The World Trade Organisation Opportunities and Threats

Free trade and developing economies

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Free trade and developing economies

Critics often claim that the philosophy of free trade is one always advocated by the economically powerful as they have the most to gain from its implementation. The economically weak, forced to open their markets, are simply exploited by their more competitive rivals and restricted from developing their own independent economic and technological base. In this case, free trade is certainly not fair trade.

Even though there is likely to be more than an element of truth in this claim, evidence clearly reveals that more liberal open economies have developed faster than those that have restricted trade and pursued policies of import substitution. The increasing number of developing countries seeking WTO membership implies that these countries clearly see that their future economic success rests with an open-market, free-trading, global economy.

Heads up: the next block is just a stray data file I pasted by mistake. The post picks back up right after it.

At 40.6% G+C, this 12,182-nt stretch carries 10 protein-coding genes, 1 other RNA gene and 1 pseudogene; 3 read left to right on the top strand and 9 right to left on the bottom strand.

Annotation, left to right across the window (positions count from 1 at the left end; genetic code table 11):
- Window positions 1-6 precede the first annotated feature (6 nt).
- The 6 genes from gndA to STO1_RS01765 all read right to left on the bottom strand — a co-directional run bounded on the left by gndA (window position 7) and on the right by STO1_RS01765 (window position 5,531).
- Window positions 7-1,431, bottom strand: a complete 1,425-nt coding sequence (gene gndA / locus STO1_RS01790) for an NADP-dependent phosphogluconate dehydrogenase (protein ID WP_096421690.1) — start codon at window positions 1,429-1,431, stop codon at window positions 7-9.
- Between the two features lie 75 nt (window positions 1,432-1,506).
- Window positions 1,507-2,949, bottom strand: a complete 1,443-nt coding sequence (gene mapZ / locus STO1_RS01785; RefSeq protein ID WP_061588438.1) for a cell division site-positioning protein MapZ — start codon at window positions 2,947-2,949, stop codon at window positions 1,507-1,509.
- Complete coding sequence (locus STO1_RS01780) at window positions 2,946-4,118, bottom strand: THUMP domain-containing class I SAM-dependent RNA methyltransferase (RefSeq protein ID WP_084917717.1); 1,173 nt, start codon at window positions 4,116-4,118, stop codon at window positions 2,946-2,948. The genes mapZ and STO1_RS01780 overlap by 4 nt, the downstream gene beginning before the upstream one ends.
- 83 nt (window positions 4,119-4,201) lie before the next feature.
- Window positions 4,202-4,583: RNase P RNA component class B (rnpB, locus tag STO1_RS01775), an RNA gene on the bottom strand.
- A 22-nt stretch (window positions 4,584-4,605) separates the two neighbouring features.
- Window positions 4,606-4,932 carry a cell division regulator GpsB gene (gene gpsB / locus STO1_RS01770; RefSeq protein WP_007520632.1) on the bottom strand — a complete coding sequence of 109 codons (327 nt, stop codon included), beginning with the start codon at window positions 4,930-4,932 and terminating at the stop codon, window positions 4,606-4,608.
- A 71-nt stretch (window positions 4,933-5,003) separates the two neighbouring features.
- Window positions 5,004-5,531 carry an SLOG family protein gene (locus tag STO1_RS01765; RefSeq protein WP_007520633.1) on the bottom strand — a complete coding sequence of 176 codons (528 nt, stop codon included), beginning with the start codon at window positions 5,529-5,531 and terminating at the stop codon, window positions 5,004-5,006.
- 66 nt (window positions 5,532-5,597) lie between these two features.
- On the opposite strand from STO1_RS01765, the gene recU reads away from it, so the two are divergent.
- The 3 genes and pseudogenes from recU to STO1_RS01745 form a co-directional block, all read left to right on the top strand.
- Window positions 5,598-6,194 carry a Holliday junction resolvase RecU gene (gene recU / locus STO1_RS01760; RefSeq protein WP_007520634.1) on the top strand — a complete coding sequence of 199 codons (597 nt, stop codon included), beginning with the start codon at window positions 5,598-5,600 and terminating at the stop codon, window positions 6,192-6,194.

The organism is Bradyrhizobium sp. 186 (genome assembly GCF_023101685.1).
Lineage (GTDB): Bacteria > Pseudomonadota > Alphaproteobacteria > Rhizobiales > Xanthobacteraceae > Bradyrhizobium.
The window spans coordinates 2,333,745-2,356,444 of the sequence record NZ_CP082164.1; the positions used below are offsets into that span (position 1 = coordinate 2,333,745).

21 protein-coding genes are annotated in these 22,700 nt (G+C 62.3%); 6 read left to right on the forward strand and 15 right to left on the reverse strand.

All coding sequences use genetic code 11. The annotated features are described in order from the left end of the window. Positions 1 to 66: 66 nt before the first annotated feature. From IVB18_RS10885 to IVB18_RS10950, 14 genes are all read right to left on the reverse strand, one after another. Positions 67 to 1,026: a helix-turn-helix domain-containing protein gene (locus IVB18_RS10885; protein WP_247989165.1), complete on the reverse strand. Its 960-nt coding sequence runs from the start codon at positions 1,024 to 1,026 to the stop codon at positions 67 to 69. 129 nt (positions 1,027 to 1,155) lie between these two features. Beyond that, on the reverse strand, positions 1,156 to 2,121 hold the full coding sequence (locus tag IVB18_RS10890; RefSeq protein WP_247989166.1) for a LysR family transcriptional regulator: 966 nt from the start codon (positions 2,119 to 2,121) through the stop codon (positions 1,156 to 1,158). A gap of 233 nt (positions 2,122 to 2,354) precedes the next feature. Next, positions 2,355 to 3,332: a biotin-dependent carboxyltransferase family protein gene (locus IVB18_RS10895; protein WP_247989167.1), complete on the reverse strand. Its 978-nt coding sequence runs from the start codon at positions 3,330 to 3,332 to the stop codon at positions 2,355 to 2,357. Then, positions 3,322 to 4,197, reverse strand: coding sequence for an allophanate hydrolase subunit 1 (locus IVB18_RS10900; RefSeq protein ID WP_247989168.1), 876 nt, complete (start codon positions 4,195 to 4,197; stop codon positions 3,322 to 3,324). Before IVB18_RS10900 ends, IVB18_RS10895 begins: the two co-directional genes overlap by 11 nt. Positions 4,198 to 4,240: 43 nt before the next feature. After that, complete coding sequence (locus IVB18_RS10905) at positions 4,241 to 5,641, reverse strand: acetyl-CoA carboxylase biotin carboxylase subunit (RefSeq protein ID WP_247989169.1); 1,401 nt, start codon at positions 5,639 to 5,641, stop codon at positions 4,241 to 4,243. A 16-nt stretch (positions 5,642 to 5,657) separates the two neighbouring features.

Of the world’s 25 largest trading countries today, a third are developing countries. As a whole, developing countries account for a quarter of world trade, compared to a fifth just 12 years ago.

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